As of today, we feel that the political posturing scares a lot of people but the reality tends to be different – not just in Brazil, but also in a lot of other democratic societies. As an example, a lot of people panicked when a socialist won India’s 2004 elections, but in the end nothing really happened. People always forget how tough it is to make overnight changes in democracies such as India or Brazil, so you get time to react (unlike China).
CEO Jean Paul Prates has been saying that Petrobras must invest in offshore wind power generation and other green energy projects. As you know, some oil companies went in that direction, while others decided to stay out of the energy transition and simply become a cash cow. What is your view?
We think that some activity in this area can make sense for an oil company given how we have seen this pan out globally, but oil companies can certainly do too much and the amount of capex that makes sense depends on the facts. Ultimately we think that there are other market factors that can have a bigger impact on our thinking about PBR than this one.
Petrobras has started to sell part of its refining capacity, but Prates said the company will stop selling assets. Do you think stop selling asset sales is a smart move?
In our view, it would be better for the company to sell some of those assets. However, Prates has a long history in the oil and gas industry. He settled the first energy consulting firm in Brazil decades ago. So if anything, he is actually one of the most competent persons to be running Petrobras. Obviously, there are political pressures and we feel that can be handicapped in valuations rather than yes or no case. Every company has some issues.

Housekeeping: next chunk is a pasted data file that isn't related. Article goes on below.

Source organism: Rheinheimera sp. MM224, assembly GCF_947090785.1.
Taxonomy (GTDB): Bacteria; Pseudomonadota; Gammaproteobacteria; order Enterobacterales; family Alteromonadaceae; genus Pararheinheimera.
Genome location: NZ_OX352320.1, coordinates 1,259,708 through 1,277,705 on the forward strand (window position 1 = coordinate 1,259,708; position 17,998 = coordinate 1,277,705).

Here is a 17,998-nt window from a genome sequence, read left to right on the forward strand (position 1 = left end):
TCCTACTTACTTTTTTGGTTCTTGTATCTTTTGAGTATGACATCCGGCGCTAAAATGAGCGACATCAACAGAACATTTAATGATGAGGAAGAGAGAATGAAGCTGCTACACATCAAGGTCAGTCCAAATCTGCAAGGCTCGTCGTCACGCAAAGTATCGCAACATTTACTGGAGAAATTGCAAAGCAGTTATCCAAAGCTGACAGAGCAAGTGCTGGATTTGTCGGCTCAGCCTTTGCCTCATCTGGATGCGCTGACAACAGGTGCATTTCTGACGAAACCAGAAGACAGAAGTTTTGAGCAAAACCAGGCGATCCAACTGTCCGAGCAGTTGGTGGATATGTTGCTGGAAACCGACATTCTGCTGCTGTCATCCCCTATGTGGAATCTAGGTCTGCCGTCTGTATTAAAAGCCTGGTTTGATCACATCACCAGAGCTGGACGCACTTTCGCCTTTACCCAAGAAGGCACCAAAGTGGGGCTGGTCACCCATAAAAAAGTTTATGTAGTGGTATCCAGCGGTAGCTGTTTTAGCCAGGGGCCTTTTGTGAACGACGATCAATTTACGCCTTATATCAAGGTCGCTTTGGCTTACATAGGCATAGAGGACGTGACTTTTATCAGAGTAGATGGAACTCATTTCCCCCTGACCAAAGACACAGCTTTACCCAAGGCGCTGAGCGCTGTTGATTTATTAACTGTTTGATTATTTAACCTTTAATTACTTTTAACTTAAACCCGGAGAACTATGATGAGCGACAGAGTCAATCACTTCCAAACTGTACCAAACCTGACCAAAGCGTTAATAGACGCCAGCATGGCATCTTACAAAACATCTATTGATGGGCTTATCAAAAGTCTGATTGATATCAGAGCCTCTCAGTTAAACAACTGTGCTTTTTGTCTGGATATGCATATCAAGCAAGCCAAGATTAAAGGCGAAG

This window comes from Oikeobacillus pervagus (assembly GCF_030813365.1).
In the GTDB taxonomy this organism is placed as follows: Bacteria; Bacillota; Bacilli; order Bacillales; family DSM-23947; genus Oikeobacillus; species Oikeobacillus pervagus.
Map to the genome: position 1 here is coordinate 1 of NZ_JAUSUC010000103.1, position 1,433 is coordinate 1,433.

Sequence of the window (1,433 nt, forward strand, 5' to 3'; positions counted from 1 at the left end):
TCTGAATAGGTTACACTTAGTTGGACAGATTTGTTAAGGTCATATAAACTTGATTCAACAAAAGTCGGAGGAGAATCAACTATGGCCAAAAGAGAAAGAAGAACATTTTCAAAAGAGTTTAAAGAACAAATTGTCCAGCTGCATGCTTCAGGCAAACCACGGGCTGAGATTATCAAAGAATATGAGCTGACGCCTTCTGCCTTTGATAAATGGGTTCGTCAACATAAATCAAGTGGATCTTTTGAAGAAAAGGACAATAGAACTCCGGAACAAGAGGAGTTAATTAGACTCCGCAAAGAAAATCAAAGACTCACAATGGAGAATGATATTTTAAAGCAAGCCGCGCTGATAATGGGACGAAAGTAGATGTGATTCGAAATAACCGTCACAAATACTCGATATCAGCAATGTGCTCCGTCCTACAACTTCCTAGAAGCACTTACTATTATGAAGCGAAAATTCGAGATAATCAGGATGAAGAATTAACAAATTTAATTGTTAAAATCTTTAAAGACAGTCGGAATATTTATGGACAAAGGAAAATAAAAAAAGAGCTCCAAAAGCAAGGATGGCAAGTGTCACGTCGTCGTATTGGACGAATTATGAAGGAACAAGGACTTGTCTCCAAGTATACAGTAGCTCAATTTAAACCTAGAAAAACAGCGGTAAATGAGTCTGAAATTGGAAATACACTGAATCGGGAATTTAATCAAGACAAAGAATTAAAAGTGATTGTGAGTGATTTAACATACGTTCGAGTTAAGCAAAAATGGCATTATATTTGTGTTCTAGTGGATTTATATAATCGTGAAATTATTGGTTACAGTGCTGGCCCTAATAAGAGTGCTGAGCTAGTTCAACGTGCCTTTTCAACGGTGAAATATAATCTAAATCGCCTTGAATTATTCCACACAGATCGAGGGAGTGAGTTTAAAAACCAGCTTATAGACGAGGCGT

If I look at Petrochina, they are selling at two times the valuation of PBR. That has arguably more government intervention than Petrobras. In our view its oil assets are not better than Petrobras’. In fact, Petrobras is selling below CNOOC, which is actually a sanctioned company by the US. So having someone like Prates is not necessarily a bad thing. Again there was a lot of political posturing that went on before the elections and some statements were made but we feel that he would be pragmatic. In fact, they have begun to say that they are not there to destroy shareholder value. We hope that’s not just talk and as shareholders, we will be watching this very closely.